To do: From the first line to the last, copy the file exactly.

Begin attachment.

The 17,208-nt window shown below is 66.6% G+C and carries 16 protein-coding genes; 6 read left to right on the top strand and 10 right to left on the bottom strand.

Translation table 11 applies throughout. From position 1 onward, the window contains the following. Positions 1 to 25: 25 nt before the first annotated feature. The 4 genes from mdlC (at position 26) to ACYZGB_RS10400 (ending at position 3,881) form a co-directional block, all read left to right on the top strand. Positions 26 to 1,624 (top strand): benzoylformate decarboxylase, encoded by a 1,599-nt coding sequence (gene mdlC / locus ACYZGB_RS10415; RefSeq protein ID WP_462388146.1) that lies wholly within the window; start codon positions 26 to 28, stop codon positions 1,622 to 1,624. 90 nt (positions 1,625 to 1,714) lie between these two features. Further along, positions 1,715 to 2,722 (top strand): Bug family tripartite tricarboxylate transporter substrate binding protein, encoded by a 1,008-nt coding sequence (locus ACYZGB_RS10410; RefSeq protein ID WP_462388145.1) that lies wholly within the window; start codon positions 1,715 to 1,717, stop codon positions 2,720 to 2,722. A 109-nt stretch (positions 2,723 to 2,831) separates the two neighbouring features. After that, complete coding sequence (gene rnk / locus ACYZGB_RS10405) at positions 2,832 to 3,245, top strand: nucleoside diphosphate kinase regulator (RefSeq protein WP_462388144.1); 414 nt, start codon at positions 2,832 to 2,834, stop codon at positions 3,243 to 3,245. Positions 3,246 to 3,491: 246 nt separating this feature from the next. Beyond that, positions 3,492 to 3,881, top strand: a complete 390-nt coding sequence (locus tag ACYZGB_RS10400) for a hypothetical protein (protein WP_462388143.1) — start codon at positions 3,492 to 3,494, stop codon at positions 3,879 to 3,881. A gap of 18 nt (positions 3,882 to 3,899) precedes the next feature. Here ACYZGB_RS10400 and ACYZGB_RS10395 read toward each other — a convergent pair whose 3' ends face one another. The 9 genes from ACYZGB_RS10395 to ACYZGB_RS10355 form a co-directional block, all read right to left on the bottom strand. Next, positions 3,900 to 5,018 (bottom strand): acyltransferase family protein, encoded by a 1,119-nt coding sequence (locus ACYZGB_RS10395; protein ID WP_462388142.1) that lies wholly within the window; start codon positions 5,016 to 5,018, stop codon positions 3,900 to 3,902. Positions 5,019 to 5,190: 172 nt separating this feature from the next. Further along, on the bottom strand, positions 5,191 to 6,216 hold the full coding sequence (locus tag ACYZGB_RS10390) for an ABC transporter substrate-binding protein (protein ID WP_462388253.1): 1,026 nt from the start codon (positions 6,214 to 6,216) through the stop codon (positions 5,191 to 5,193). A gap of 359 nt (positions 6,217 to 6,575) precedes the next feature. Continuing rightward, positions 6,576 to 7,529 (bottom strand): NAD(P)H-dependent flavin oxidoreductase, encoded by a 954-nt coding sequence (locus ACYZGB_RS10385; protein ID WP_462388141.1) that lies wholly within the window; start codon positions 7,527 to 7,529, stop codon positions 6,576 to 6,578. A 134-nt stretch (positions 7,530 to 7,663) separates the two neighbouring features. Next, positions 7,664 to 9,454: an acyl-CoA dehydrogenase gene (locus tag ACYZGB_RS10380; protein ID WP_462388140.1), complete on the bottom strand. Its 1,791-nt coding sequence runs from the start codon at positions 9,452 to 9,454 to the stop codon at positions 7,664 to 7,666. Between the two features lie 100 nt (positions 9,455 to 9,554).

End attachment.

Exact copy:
The 17,208-nt window shown below is 66.6% G+C and carries 16 protein-coding genes; 6 read left to right on the top strand and 10 right to left on the bottom strand.

Translation table 11 applies throughout. From position 1 onward, the window contains the following. Positions 1 to 25: 25 nt before the first annotated feature. The 4 genes from mdlC (at position 26) to ACYZGB_RS10400 (ending at position 3,881) form a co-directional block, all read left to right on the top strand. Positions 26 to 1,624 (top strand): benzoylformate decarboxylase, encoded by a 1,599-nt coding sequence (gene mdlC / locus ACYZGB_RS10415; RefSeq protein ID WP_462388146.1) that lies wholly within the window; start codon positions 26 to 28, stop codon positions 1,622 to 1,624. 90 nt (positions 1,625 to 1,714) lie between these two features. Further along, positions 1,715 to 2,722 (top strand): Bug family tripartite tricarboxylate transporter substrate binding protein, encoded by a 1,008-nt coding sequence (locus ACYZGB_RS10410; RefSeq protein ID WP_462388145.1) that lies wholly within the window; start codon positions 1,715 to 1,717, stop codon positions 2,720 to 2,722. A 109-nt stretch (positions 2,723 to 2,831) separates the two neighbouring features. After that, complete coding sequence (gene rnk / locus ACYZGB_RS10405) at positions 2,832 to 3,245, top strand: nucleoside diphosphate kinase regulator (RefSeq protein WP_462388144.1); 414 nt, start codon at positions 2,832 to 2,834, stop codon at positions 3,243 to 3,245. Positions 3,246 to 3,491: 246 nt separating this feature from the next. Beyond that, positions 3,492 to 3,881, top strand: a complete 390-nt coding sequence (locus tag ACYZGB_RS10400) for a hypothetical protein (protein WP_462388143.1) — start codon at positions 3,492 to 3,494, stop codon at positions 3,879 to 3,881. A gap of 18 nt (positions 3,882 to 3,899) precedes the next feature. Here ACYZGB_RS10400 and ACYZGB_RS10395 read toward each other — a convergent pair whose 3' ends face one another. The 9 genes from ACYZGB_RS10395 to ACYZGB_RS10355 form a co-directional block, all read right to left on the bottom strand. Next, positions 3,900 to 5,018 (bottom strand): acyltransferase family protein, encoded by a 1,119-nt coding sequence (locus ACYZGB_RS10395; protein ID WP_462388142.1) that lies wholly within the window; start codon positions 5,016 to 5,018, stop codon positions 3,900 to 3,902. Positions 5,019 to 5,190: 172 nt separating this feature from the next. Further along, on the bottom strand, positions 5,191 to 6,216 hold the full coding sequence (locus tag ACYZGB_RS10390) for an ABC transporter substrate-binding protein (protein ID WP_462388253.1): 1,026 nt from the start codon (positions 6,214 to 6,216) through the stop codon (positions 5,191 to 5,193). A gap of 359 nt (positions 6,217 to 6,575) precedes the next feature. Continuing rightward, positions 6,576 to 7,529 (bottom strand): NAD(P)H-dependent flavin oxidoreductase, encoded by a 954-nt coding sequence (locus ACYZGB_RS10385; protein ID WP_462388141.1) that lies wholly within the window; start codon positions 7,527 to 7,529, stop codon positions 6,576 to 6,578. A 134-nt stretch (positions 7,530 to 7,663) separates the two neighbouring features. Next, positions 7,664 to 9,454: an acyl-CoA dehydrogenase gene (locus tag ACYZGB_RS10380; protein ID WP_462388140.1), complete on the bottom strand. Its 1,791-nt coding sequence runs from the start codon at positions 9,452 to 9,454 to the stop codon at positions 7,664 to 7,666. Between the two features lie 100 nt (positions 9,455 to 9,554).